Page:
Both maps use the Public Land Survey System as their base, making it simple to locate specific parcels without the usual reference points of Interstate highways or municipal boundaries. Let's stick with those 1832 land holdings of Besiah, Misnoke, Nuvataumant, and Pokakanse in the area of today's downtown Miller. Using the historic maps we can get some sense of how the land in this area may have changed over the 19th century.
From left to right: Robinson's 1838/40 map / Blanchard's 1874 map / Google Earth 2020
Solon Robinson's 1838/40 map shows no evidence of human settlements though it does seem to indicate some subdivision of land has taken place. At the top is the Grand Calumet River, spelled Calamic here. The map indicates an island in the river at the west end of section 36 and shows the river's discharge into Lake Michigan in the northeast corner of section 31. The most noticeable water features in sections 1 and 6 are three small bodies of water, each connected by small runs into a large run that empties into the Grand Calumet four and a half miles to the west, on Ashkum's landholding.
Blanchard's 1874 map also shows the Grand Calumet River, the island, and the discharge into the lake at the northeast corner of section 31. But here we have an important lesson: the map is not always the territory. It is unlikely that the Grand Calumet flowed into the lake by this time. According to early and middle 19th century traveler's diaries, the mouth had filled with sand and the river's current had begun to reverse, creating the brackish lagoon we enjoy today. Robinson's 1838/40 map may even be incorrect on this.
The 1874 map identifies an "Indiana City" at the non-existent mouth. Indiana City was one of many lakeshore settlements proposed in the 1830s that never materialized. Though platted in 1836/7 and recorded in 1838 nothing was ever developed. Indiana City does not appear on the Robinson map.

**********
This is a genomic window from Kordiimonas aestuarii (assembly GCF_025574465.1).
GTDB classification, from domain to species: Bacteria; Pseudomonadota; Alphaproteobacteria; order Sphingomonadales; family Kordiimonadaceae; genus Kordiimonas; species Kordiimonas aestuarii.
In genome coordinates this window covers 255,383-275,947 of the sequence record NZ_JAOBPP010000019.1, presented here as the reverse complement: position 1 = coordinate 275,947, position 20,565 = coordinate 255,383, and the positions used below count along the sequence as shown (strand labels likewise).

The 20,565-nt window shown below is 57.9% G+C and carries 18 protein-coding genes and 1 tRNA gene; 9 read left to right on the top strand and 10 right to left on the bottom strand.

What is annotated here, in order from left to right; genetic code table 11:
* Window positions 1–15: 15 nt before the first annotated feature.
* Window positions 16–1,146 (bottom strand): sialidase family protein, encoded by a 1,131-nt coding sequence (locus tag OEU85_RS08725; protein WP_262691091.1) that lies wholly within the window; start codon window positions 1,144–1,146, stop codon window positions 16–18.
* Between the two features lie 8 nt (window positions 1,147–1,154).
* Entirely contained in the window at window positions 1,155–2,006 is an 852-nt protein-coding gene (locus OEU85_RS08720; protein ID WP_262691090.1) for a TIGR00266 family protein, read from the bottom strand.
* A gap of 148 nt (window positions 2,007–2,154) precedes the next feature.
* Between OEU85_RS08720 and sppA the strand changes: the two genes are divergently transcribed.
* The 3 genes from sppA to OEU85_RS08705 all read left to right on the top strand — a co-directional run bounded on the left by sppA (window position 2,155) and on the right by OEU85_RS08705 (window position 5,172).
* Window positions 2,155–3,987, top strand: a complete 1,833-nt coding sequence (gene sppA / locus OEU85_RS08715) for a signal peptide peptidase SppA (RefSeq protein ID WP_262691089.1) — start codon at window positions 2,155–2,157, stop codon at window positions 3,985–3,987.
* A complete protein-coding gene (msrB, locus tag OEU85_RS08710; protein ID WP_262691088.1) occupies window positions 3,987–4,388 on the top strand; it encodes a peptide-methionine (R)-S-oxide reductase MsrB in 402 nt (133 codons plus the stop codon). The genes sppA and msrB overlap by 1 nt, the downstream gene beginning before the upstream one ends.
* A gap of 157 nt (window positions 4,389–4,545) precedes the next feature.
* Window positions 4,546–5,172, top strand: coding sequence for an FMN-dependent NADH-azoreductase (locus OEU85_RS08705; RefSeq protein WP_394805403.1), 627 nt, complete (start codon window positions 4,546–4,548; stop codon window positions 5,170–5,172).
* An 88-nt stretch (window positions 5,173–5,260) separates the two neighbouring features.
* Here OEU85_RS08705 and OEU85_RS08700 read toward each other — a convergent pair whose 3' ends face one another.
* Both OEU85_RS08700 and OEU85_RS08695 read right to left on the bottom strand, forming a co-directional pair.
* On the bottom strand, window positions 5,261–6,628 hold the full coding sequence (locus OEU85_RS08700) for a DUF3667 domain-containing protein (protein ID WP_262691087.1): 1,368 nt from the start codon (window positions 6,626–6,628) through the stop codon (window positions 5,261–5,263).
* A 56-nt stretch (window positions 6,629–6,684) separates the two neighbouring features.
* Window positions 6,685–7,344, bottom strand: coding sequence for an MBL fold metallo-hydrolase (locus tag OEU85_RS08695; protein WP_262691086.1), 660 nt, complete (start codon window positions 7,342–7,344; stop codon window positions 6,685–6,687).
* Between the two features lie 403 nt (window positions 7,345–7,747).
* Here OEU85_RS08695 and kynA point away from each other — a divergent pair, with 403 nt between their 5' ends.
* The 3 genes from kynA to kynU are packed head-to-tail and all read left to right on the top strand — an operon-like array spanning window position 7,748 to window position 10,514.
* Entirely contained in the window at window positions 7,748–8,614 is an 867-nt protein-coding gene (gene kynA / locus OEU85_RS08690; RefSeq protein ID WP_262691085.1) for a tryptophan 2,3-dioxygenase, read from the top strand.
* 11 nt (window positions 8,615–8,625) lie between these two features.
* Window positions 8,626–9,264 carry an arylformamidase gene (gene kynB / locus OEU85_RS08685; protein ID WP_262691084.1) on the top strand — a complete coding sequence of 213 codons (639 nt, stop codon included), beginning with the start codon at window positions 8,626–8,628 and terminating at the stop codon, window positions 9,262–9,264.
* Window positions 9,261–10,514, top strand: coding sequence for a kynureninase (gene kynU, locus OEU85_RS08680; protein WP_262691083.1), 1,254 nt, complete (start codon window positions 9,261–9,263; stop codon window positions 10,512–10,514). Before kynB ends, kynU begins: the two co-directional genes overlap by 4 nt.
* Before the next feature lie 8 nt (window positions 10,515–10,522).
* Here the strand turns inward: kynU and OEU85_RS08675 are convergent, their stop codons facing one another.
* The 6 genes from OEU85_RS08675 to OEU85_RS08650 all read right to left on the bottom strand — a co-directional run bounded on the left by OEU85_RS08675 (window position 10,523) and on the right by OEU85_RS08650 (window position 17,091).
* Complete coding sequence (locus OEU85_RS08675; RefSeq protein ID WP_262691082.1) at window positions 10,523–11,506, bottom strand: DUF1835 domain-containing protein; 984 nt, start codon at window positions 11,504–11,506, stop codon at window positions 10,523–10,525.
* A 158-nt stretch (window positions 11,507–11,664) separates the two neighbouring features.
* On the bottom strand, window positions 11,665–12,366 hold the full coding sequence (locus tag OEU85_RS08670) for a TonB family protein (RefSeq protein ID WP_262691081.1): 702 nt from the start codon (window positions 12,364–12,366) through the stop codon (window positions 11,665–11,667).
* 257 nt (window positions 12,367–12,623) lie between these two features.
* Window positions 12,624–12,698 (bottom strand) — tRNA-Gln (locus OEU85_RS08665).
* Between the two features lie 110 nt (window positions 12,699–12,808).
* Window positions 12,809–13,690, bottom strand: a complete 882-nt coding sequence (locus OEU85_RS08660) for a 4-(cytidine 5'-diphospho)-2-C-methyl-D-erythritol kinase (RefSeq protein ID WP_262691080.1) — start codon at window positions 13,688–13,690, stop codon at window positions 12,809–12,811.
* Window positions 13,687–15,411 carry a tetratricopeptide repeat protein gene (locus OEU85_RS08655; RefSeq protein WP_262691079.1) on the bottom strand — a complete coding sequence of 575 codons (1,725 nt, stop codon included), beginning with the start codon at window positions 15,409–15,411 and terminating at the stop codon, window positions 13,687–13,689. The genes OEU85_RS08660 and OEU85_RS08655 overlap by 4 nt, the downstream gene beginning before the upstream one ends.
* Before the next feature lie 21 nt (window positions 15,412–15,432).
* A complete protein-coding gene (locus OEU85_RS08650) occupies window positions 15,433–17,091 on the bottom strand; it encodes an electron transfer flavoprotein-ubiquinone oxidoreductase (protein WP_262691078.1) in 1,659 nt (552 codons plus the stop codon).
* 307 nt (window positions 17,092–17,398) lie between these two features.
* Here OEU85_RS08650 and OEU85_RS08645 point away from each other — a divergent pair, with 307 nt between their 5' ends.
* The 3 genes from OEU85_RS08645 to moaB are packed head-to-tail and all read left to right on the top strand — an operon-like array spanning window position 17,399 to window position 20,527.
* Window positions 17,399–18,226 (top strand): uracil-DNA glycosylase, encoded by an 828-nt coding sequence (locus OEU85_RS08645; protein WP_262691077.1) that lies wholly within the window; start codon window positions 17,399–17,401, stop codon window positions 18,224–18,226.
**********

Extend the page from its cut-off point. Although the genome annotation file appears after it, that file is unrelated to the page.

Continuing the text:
The 1874 map also has Long Lake extending well into section 6--covering roughly the area of the Douglas Environmental Education Center, its main parking lot east of Lake Street, and the Nature Play Zone east of the parking lot. On Robinson's map Long Lake's western shore is placed a half mile to the east, at sections 5 and 32, roughly today's Grand Boulevard. Also missing from Blanchard's map are the three smaller bodies of water and the series of runs shown on Robinson's 1838/40 map.
So which map more accurately reflects the ecological, hydrological, and topographical conditions of the time? Or put another way, how can we use these maps to produce more accurate interpretations of our local past? Again, it is important to remember that the map is not always the territory. Both Robinson's and Blanchard's maps contain assumptions and errors while also containing important facts. They must be read critically, like any source.
Blanchard's map locates the original platted community around Miller Station and also identifies area landowners. Instead of Besiah, Misnoke, Nuvataumant, and Pokakanse the major landholders in this area are now men named Cline, Dahlgren, Ewing, and Taylor.
Clearly the inclusion of a fabled settlement that had failed almost four decades earlier shows that Blanchard (based in Chicago) lacked firsthand familiarity with the Miller area. But anyone who has hiked through the Miller Woods can easily deduce that there would have been more than just three small bodies of water in that area as Robinson's map shows.
I doubt Long Lake ever extended far west enough to cover the Douglas Center, the land around Lake Street is higher than the land immediately east. But walking along Grand Boulevard, which passes through a remnant wetland, it is easy to imagine open water here in wet seasons, perhaps even into the late 19th century.
I have found that blending a variety of historic documents with personal familiarity of the territory allows me to better glimpse the past from the present. Don't forget to make hitting the streets part of your research plan!
Can you identify the township, range, and section where your home is located? Can you describe what the natural terrain may have looked like before your neighborhood was built? Who were the nearest Native American landholders to where you live? Where were the closest documented Native American villages to where you live? If you need a little help along your research journey drop us a line at email@example.com.